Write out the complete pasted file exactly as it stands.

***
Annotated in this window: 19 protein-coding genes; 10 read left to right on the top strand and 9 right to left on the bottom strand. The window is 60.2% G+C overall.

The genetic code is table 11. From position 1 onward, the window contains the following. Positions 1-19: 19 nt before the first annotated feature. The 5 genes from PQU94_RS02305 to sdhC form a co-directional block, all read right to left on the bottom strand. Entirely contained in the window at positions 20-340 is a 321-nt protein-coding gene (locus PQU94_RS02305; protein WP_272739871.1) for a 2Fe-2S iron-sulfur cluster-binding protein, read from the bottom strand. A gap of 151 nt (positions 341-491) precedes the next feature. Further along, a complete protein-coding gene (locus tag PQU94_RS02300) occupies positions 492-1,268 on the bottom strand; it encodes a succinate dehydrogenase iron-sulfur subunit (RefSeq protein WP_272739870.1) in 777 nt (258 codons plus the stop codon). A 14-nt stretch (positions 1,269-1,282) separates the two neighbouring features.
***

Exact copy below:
Annotated in this window: 19 protein-coding genes; 10 read left to right on the top strand and 9 right to left on the bottom strand. The window is 60.2% G+C overall.

The genetic code is table 11. From position 1 onward, the window contains the following. Positions 1-19: 19 nt before the first annotated feature. The 5 genes from PQU94_RS02305 to sdhC form a co-directional block, all read right to left on the bottom strand. Entirely contained in the window at positions 20-340 is a 321-nt protein-coding gene (locus PQU94_RS02305; protein WP_272739871.1) for a 2Fe-2S iron-sulfur cluster-binding protein, read from the bottom strand. A gap of 151 nt (positions 341-491) precedes the next feature. Further along, a complete protein-coding gene (locus tag PQU94_RS02300) occupies positions 492-1,268 on the bottom strand; it encodes a succinate dehydrogenase iron-sulfur subunit (RefSeq protein WP_272739870.1) in 777 nt (258 codons plus the stop codon). A 14-nt stretch (positions 1,269-1,282) separates the two neighbouring features.